XML encoding of those instructions deep inside the POM.

Finally, we believe that by delivering a Maven plugin directly from the bnd
project, we can more quickly take advantage of new features in bnd, and develop
features in bnd that directly benefit Maven users. Note however that the Gradle
and Ant integrations of bnd will still be supported: we want everybody to use
bnd to build their OSGi bundles, irrespective of IDE and build system.

So much for motivation, let’s look at some of the technical details.

The plugin has been released as version 2.4.1 because there was a previous
experimental plugin with the same name. That experiment was not a success, and
we abandoned it some time ago – the new plugin is a complete rewrite. The
version of the plugin will track the version of bnd itself, so 2.4.1 of the
plugin builds against 2.4.1 bnd, which is released and available from Maven
Central. From now on we will work on version 3.0, which will track version 3.0
of bnd.

The plugin generates the JAR manifest into
target/classes/META-INF/MANIFEST.MF, but by default the maven-jar-plugin
ignores this file and replaces it with an empty, non-OSGi manifest. In order
to pick up the generated manifest it is necessary to set the following
configuration, which can be done just once in your parent POM:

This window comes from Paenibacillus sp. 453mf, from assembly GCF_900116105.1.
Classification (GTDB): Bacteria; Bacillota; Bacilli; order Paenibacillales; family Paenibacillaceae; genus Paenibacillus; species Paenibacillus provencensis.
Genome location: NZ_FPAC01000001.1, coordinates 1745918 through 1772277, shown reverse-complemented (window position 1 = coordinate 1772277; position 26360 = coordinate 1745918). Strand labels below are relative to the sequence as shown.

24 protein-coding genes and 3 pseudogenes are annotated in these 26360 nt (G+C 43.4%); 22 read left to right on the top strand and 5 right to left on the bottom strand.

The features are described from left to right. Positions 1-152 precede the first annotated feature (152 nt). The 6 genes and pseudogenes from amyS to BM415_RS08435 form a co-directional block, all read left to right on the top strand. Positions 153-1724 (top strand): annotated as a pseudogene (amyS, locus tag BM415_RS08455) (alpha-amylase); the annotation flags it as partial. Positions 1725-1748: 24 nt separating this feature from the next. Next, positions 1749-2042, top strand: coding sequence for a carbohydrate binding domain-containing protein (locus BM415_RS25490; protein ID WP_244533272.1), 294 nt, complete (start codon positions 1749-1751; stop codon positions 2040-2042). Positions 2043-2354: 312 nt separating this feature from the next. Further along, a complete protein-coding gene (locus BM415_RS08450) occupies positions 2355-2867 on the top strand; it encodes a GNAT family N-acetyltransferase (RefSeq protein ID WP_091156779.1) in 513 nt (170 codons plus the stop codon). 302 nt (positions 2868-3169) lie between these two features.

The plugin is available now from Maven
or jCenter
It is not yet thoroughly documented, although bnd itself does have very good
documentation. All options from bnd automatically
work in bnd-maven-plugin, with the exception of “sub bundles” (-sub) since
Maven projects are meant to produce exactly one output artifact per project.

To add the plugin to your project, insert the following into your POM:



We have example projects to get started. Questions, problems or offers of help can be can be directed to the bnd/Bndtools mailing list.

Microservices, Platforms & OSGi?

The concept of a ‘Service’ is hardly new. In the late 1990’s Service Oriented Architecture enabled large monolithic business systems to be decomposed into a number of smaller loosely coupled business components.

Modularity all the way Down

The purpose of any ‘Service’ strategy should be to break large monolithic entities into groups of smaller interacting components; i.e. modular systems. The interaction between the components in a modular system is defined by some form of ‘Contract’, ‘Service Agreement’ or ‘Promise’: the nature of which dictates the interaction model between the components; i.e. the ‘architecture’.

Relative to their monolithic counterparts, well designed modular systems are by their nature significantly simpler to change and maintain. Benefits include: